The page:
April 29, 2005

Isn't this the Rosie O'Donnell movie you've been waiting for?

Virginia Heffernan writes:
[L]ike Tom Hanks's Forrest Gump in "Forrest Gump" and Sean Penn's Sam in "I Am Sam" and Juliette Lewis's Carla in "The Other Sister," Beth is mostly a constellation of misfit affectations - funny clothes, bipolar outbursts, a forced, garbled voice - and goofy physicality. Beth seems to be wrapped in a loose, superfluous layer of flesh, a symptom of some kind of metabolic disorder (she also gobbles sweets). As a character, she doesn't make sense: she's socially awkward, but not consistently disabled. She's less poignant or tragic than merely clamorous and bothersome.

But if she bugs you, it's your problem. This underhanded movie makes Ms. O'Donnell into an appalling cartoon only to pretend innocence - or, no, moral superiority - when the viewer is appalled. Is Beth's voice deafening on your television set? Is her lumpy form in a Tweety Bird T-shirt depressing? Is her nascent sexuality hard to contemplate? You must have no heart. And you will have to come around to her innocent wonders.
Maybe we can finally draw the line and say if it's just an actor playing developmentally disabled -- a well-known Oscar/Emmy-begging strategy -- we may -- we must! -- level our harshest judgment.


Alan Kellogg said...

It's much too soon for Labor Day, so it can't be "Make Fun of the Handicapped Week". Maybe Rosie's following the "If it aint obvious it can't be great acting" school of dramaturgy?

Contributors said...
This comment has been removed by a blog administrator.
price said...

I've had this movie programmed on my TiVo for two weeks now. Ann, here is how it works when it comes to Hollywood's portrayals of the retarded: liking these films is like level one criticism. Not liking them is like level two. LOVING them for how amazing they are, this is the higher plane of criticism you should be seeking!

Rosie O'Donnell. Handicapped. Next movie I pitch will start off like that.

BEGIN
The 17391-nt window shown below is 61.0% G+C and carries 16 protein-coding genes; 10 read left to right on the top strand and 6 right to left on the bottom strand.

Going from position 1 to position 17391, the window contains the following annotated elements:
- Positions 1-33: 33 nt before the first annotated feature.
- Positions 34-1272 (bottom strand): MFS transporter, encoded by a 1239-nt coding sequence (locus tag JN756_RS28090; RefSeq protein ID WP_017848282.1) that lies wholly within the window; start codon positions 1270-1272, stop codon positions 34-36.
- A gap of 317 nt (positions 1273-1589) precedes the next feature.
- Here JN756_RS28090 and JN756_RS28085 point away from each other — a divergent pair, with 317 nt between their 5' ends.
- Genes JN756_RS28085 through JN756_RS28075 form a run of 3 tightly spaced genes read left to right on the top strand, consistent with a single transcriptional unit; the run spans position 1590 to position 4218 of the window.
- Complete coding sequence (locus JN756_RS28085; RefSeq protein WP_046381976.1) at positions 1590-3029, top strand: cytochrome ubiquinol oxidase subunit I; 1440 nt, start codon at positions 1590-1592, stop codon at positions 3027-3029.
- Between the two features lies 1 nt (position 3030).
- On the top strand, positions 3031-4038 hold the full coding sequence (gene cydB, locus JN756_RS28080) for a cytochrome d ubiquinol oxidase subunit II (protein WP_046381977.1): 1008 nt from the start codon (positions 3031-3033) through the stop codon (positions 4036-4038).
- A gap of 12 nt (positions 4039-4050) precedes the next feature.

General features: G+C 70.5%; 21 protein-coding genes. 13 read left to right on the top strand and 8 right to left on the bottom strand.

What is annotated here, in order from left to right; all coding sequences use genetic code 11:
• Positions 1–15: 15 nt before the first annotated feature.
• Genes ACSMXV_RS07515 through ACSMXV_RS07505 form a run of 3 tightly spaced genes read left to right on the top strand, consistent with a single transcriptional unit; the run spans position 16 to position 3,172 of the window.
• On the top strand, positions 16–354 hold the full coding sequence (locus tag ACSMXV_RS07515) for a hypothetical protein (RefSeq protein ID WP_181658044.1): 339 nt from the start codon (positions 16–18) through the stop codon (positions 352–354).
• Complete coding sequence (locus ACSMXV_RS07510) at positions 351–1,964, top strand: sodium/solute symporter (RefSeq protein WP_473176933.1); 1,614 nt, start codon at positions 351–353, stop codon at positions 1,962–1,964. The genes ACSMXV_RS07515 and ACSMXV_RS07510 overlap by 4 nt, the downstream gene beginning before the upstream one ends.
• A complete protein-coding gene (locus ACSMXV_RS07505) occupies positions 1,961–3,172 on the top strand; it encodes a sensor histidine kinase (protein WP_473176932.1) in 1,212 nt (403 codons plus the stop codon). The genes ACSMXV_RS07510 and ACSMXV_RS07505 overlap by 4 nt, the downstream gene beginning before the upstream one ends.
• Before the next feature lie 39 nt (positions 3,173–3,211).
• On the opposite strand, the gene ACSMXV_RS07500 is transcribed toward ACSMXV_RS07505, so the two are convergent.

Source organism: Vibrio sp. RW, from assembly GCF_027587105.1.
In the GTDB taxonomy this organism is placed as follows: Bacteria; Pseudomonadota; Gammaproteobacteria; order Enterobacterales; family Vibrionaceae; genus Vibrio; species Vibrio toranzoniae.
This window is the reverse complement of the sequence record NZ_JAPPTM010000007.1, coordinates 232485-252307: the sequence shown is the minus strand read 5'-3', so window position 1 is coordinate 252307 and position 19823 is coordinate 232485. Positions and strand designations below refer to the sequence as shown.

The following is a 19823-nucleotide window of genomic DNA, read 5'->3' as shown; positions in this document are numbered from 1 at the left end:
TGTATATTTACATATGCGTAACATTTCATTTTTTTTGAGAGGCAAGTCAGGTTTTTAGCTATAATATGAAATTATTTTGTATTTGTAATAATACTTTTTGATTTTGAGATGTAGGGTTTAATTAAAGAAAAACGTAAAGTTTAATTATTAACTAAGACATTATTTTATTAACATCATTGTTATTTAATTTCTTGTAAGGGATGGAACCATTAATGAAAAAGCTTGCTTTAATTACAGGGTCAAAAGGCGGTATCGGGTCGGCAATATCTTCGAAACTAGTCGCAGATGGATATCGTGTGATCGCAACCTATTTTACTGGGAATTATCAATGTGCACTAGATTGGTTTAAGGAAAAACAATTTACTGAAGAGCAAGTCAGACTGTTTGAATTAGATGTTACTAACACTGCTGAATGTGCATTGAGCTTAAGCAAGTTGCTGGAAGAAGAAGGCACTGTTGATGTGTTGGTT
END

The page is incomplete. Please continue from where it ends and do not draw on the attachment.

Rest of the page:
Contributors said...

"...a constellation of misfit affectations - funny clothes, bipolar outbursts, a forced, garbled voice - and goofy physicality. Beth seems to be wrapped in a loose, superfluous layer of flesh, a symptom of some kind of metabolic disorder (she also gobbles sweets)..."

How can playing yourself be an "Oscar/Emmy-begging strategy?" I think you're being a little hard on her.

Robyn said...

Excellent opinion Ann. Anyone who is not, at least midly, irritated by Hollywood's exploitation, of this portion of humanity, deserves to be shown them over and over and over again. But please, don't tell Hollywood, they think they're doing everyone a favor by presenting this "amazing, touching, heart-filled, piece of empathy to see how condecsending it truly is.

Ron said...

Isn't this the Rosie O'Donnell movie I've been waiting for?

Why, yes! Yes it is!

When I'm sitting in the green room...

of Hell!

price said...

Speaking of amazing, has anyone been reading Rosie's blog as thoroughly as I have? www.rosie.com

Her Flickr account is pretty life-changing as well.

Ann Althouse said...

Price: good head's up about the blog we'd all forgotten about. It gives a nice preview of what the Huffington Post might turn out to be. I see Rosie's broken up about Constantine getting ousted from "American Idol." And look at all the comments! Anyway, you've got to give Rosie credit for taking the trouble to write all her posts in poetry. Those of us who are just laying out prose must really feel like slackers.

Too Many Jims said...

"Anyway, you've got to give Rosie credit for taking the trouble to write all her posts in poetry."

Maybe it is all part of a vast Camille Paglia conspiracy.

price said...

I've read two of Paglia's books and I think she's the cat's pajamas, but I really don't get this poetry thing. Most poems aren't worth our time, and the few good ones make me wish the author had just gone ahead and written a song instead. If there's no music, I'll take my ideas in the form of complete sentences, thank you.

Unless they are ideas about doing press junkets with Andie McDowell in which case, write on lady!

The Commercial Traveller said...

I can't stand movie portraying the mentally retarded--they never show what life is really like with a retarded person in your family. Besides What's Eating Gilbert Grape?, I can't think of a film that comes close to the truth.

I particularly hate films that, in order to make retarded people acceptable, they have to make them financially valuable (Gump, Rain Man) or independent (The Other Sister, I Am Sam).

They never sympathize with the families--it's all about learning the life lesson that, really, if we just all understood better . . . if we were just less embarrassed and judgmental.

I'll try to remember Rosie's heartwarming portrayal the next time my retarded cousin has a seizure, loses control of her bodily functions, and we have to get her changed for the 12th time in a day.

Films like these have about as much realism as Star Wars.

Kingsley said...

It's just a variation on the Magical Negro genre; I prefer my uplifting movie retards to be played by Robin Williams.

Irene Done said...

I blame Shaun Cassidy and the producers of "Like Normal People."

anonymous said...